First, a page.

Monday, April 5, 2010

New York Public Library's 2010 "Stuff for the Teen Age"

Here it is: It doesn't just list books, it lists dvds like "Drag Me to Hell" and cds like Justin Bieber's "My World," and XBox 360 "Call of Duty: Modern Warfare 2." How cool is this?

TeenSpace is now on Facebook!

We're entering the 21st century! Take a look at our new Facebook page. It's only just begun, but there are events listed as well as a discussion question. We (really, I) welcome your input!

Friday, January 22, 2010

Bloomsbury Heard!

Check this out:
Bloomsbury will release future copies with a different cover. Congratulations!

Blog Stuff and a Big Controversy

I thought I'd point out a few blogs that are dedicated to teen lit. The address for the tag on the left is for Readergirlz:

For readers of color: You can link to the Persons of Color (POC) Reading Challenge from there. Here's a couple of titles to get you started: Linked by OlivePeart - see the review below. And,

This story is a real humdinger from Justine Larbalestier. The narrator, admits that she lies. The book is published by Bloomsbury USA, which managed to put its collective foot in its mouth by using a cover showing a white girl when the heroine is obviously not a white girl! Loads of protest got Bloomsbury to change it. There's another YA book out there called Magic Under Glass by a first-time author, Jaclyn Dolamore:

This book was published in December. I haven't read it yet, but the main character is described as having dark skin. What's up, Bloomsbury? Why are you lying to your readers? I've been in the library business long enough to know that covers count. Readers will pass up a great story if the cover sucks. They get angry if they buy a book and the cover has no relationship to the story inside.

There are loads of good books out there by authors of color featuring protagonists of color. There are the usual suspects: Walter Dean Myers, who just won the Coretta Scott King - Virginia Hamilton Award for Lifetime Achievement, Sharon Flake, Sharon M. Draper, Mildred D. Taylor, Jacqueline Woodson, Julia Alvarez, and Sherman Alexie, The newer writers including Christopher Paul Curtis, Charles Smith, Anna Na (The Fold), Randel Addel-Fatah (Does My Head Look Big in This?), Sherri L. Smith (Flygirl), and Tanita S. Davis (Mare's War). I'm leaving out a lot here. And this is just the fiction category. Take a look at this article from Salon:

And this blog entry:

Friday, January 15, 2010

Steampunk 'n Stuff

Steampunk is a literary genre that fuses science fiction, fantasy, and the Victorian Age to create an alternate history. Basically, technology shows up at a time when it was not possible for this stuff to exist. If you've ever read Jules Verne or watched the original "Wild, Wild West" tv series, that's steampunk. The new Sherlock Holmes movie is an example, too. Quirk Books, those fine publishers who brought us Pride and Prejudice and Zombies will publish a Anna Karenina parody, Android Karenina. Like, vampires are so done.

Scott Westerfeld has jumped on the boat with his latest novel Leviathan. Way back in the early 20th century, the heir to the Austro-Hungarian throne and his wife were assassinated. This murder helped touch off World War I. Westerfeld twists things a bit and sets the stage in an alternate world. This world is divided into the Clankers: people who rely on machinery, and the Darwinists: people who have taken Charles Darwin's theories and put them to the test by creating living creatures biologically engineered to perform certain jobs. Both sides despise each other. Prince Aleksander, heir to the Austro-H. throne and Clanker, is left orphaned by his parents' assassination. He is spirited off by his father's loyal servants to keep him safe. The second story line involves Deryn, a British Darwinist who wants to become a pilot for the British Air Service, flying the Leviathan, a biologically engineered airship. Deryn has a big secret. Of course, Aleksander and Deryn meet and "we have met the enemy, and he is us." There's lots of derring-do and edge-of-your seat suspense that makes this a great adventure story. Scott Westerfeld's website:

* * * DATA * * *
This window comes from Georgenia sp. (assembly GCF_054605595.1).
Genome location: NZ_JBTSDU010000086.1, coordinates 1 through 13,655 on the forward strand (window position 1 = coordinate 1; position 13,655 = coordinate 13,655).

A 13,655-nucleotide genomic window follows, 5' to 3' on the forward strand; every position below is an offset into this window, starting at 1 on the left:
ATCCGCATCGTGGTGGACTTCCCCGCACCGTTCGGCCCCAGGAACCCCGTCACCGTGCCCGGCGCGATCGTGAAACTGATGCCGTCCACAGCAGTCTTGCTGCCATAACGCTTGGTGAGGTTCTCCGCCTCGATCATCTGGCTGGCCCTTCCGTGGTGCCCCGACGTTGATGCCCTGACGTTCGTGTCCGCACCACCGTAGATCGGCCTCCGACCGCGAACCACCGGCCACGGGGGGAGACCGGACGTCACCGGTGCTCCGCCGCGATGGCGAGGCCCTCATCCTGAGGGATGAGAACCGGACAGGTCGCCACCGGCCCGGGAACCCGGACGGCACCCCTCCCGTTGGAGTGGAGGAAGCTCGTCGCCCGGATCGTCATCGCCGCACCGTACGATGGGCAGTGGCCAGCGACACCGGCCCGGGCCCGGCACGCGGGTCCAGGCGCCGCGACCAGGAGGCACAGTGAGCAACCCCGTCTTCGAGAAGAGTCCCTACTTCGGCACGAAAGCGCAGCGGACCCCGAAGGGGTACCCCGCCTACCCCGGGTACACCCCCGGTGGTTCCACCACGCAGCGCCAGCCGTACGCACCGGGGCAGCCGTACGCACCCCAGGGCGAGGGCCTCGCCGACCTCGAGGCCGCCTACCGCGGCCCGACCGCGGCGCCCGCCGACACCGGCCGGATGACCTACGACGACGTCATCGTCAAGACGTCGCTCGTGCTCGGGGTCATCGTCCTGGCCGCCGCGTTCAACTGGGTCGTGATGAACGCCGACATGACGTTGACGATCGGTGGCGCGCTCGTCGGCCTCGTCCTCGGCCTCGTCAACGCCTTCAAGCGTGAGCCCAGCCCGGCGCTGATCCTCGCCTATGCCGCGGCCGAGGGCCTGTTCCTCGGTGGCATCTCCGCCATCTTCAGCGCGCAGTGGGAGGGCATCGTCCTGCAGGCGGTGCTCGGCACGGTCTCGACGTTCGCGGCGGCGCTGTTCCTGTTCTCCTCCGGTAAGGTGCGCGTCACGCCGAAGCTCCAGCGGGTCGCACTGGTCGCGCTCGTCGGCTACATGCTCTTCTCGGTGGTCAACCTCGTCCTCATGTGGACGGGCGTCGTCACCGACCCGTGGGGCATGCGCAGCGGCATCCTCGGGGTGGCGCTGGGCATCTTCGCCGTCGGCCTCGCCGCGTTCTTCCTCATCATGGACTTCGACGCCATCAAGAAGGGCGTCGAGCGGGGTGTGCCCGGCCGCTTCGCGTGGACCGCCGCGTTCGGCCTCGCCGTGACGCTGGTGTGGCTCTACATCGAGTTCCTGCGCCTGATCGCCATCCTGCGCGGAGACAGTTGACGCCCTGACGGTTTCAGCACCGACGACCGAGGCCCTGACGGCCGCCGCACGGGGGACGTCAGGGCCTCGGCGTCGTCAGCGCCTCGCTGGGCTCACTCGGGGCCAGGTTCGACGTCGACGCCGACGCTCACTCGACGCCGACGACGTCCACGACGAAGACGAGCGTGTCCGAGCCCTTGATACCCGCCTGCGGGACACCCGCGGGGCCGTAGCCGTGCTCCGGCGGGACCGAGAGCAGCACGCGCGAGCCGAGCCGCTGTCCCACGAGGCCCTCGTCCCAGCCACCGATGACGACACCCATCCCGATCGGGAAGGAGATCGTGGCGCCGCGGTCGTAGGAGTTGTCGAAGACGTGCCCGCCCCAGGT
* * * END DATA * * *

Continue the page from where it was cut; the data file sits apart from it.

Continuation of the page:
THE STUFF: The Maze Runner is James Dashner's first novel. Thomas finds himself on what appears to be an enormous moving freight elevator. He has no memory of how or why he got there. The elevator doors open to reveal a walled-in settlement populated solely by teen boys. As a Greenbean, Thomas is not allowed to ask questions, but he's got plenty of them. These boys have been in this place for about two years. Once a month, they're sent a new resident. They get supplies delivered on a regular basis. They have no idea why they're stuck in this place. They only know that they're safe as long as they don't venture outside the walls at night. Nasty creatures roam the woods outside the walls, and woe to the boy who is bitten by one of them. During the day, they send out runners to try and solve the puzzle of the maze that exists in the woods. Then, the day after Thomas arrives, a girl shows up in the elevator. She's not in good shape, but she manages to say "everything is going to change." Oh, boy, does it! There are plenty of twists and turns to keep you reading. The ending is a cliffhanger to set you up for Volume #2 in the trilogy. Reviews compare this to "Lord of the Flies," but it reminds me of an episode of "Lost." You can take a look at The Dashner Dude's blog at
If you're intrigued by the whole steampunk thing, here are some resources:
If you're into reading about kids on their own, here are some suggestions: (Besoides Stephen King's Children of the Corn):
Gone by Michael Grant
How I Live Now by Meg Rosoff
Lord of the Flies by William Golding
Homecoming by Cynthia Voigt
Can't Get There From Here by Todd Strasser